The OCGOP clearly loves Moorlach and has urged Posey and Muldoon to drop out of the race and throw their support behind Moorlach. Both have stated that they have strong support from constituents. “Right now I’m in it all the way,” Posey said in an interview with the Voice of OC. Both said they had been campaigning for months and were not going to drop out.

The good ol’ boys at the OCGOP understand the real issue. If, by some chance, Muldoon and Posey have a big enough support base, they could actually split enough votes away from Moorlach to allow Katrina Foley to win. And that would mean that, for the first time anyone can remember, there would be a second liberal vote on the Board of Supervisors.

Moorlach would like to believe he is the best candidate for the position (don’t all candidates think that?). But, is he? Yes, he is a CPA. Yes, he foretold the 1994 bankruptcy. No, he did not save the county afterwards. In fact, he was just another political lackey when the bankruptcy hit. But, it was enough to propel him to his original seat on the OC Board of Supervisors and later on to the California State Senate.

But, the county is a different animal these days, facing a different set of problems that don’t really require the expertise of a John Moorlach. Like the rest of the state and country, Orange County is trying to wade through the mess caused by the governor’s poor handling of the Covid crisis. Hard decision will have to be made and the citizens of the 2nd District may not feel he is the best candidate for the job, especially if they have several qualified candidates to choose from. There is also the fact that Moorlach lost his current Senate seat by a wide margin to a Democrat. Much of the 2nd District lies within the same territory has his senate district.

This is a special election and there are two years left on Steele’s term that Moorlach and the rest will be vying for. Whoever wins will have to run for re-election in 2022 and, because of the timing, they will also be allowed to run for another term in 2026. That’s a long time to be saddled with the smug Mr. Moorlach who also likes to surround himself with other eccentrics to help him run his office. Think long and hard before you pull the switch for him. The times they are a changing…. and, so is the county.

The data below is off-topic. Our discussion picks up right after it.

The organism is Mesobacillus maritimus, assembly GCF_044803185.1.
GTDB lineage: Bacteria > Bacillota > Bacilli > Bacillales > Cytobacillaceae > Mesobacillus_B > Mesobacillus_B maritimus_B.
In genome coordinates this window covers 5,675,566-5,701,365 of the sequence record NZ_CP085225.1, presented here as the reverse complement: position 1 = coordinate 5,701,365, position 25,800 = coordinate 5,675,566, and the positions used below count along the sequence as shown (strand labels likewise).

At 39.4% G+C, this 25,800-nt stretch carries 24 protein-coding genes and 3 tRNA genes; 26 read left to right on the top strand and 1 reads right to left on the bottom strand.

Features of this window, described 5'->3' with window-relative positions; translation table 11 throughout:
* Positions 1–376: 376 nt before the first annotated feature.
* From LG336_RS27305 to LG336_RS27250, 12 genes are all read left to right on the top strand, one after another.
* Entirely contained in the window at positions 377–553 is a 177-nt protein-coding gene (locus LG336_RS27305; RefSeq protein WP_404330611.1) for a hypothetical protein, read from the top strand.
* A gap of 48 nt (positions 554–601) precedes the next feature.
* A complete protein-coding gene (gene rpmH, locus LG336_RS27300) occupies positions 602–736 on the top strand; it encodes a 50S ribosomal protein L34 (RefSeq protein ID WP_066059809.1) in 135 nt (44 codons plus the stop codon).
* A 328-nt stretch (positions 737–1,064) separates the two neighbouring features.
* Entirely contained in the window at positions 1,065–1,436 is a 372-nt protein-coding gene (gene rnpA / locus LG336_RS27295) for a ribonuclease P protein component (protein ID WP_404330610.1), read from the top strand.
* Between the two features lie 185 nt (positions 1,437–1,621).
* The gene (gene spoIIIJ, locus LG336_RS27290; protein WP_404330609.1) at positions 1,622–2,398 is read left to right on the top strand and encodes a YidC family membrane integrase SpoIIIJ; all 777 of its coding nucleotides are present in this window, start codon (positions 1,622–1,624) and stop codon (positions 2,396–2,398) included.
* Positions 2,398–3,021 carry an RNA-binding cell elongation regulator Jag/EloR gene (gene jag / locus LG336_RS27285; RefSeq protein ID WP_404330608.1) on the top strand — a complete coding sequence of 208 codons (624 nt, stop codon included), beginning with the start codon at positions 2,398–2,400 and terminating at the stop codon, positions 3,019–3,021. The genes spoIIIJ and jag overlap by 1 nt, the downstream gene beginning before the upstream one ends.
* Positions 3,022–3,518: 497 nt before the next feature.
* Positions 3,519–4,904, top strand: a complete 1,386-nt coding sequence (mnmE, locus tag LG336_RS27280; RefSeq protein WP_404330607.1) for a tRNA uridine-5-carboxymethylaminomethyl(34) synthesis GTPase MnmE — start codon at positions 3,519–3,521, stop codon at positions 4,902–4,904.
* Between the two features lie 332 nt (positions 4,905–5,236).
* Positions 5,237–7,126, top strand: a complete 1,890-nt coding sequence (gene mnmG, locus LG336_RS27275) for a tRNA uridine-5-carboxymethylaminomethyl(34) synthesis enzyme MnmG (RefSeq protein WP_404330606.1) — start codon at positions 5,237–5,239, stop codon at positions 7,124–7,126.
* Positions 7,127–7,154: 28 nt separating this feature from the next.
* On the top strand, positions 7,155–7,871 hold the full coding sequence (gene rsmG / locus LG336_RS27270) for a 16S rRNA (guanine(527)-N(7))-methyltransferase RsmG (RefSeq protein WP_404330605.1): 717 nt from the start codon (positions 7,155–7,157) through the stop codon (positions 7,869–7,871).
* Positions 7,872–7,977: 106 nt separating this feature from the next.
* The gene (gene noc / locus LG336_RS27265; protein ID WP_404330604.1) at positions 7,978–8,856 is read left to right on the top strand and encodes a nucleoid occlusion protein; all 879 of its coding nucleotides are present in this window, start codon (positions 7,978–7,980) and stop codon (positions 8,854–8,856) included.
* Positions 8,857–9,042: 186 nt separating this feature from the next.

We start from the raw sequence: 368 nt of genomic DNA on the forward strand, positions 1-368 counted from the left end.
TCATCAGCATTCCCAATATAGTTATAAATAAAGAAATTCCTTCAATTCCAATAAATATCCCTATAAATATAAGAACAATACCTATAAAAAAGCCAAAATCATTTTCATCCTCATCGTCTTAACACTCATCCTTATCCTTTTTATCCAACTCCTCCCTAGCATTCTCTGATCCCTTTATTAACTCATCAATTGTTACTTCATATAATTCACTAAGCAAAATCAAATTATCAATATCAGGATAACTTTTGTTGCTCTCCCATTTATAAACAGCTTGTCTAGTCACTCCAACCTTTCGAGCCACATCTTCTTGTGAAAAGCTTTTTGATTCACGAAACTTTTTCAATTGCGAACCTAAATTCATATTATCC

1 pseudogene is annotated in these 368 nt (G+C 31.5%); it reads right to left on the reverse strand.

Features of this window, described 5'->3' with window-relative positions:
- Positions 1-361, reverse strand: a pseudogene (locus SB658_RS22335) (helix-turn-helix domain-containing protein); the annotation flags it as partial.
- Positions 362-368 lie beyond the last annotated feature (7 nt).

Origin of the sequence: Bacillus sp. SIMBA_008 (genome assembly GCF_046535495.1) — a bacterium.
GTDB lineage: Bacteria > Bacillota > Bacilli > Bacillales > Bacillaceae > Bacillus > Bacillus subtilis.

So Long, Farewell

Tuesday night’s Tustin City Council meeting left us a little teary eyed as councilmembers Chuck Puckett and Alan Bernstein were bid goodbye in typical Tustin style. Accolades flowed for Chuck and Alan….at least until the glitch in software overcame the technical expertise of staff and the video came to a crashing halt. For those of you that did not get to see the video, you can find it here in it’s entirety. Chuck spent more than 20 years in service to our community. I don’t think he will sit still for very long (Alan either, for that matter).

The final act of a short agenda was the swearing in of three “new” councilmembers: Newbie Ryan Gallagher, veteran Beckie Gomez and, returning lame duck Letitia Clark. Immediately after the obligatory swearing in ceremonies, Clark was named Mayor for the 2021 year. It could have been another first for Tustin, had Gomez accepted the pro tem position but she graciously side-stepped the honor and it was given to Austin Lumbard. Lumbard was elected to the city council in 2018 and deserves the position, ceremonial as it is. Still, it might have been nice to shatter the image of the “good ol’ boys” club with an all-female lead cast.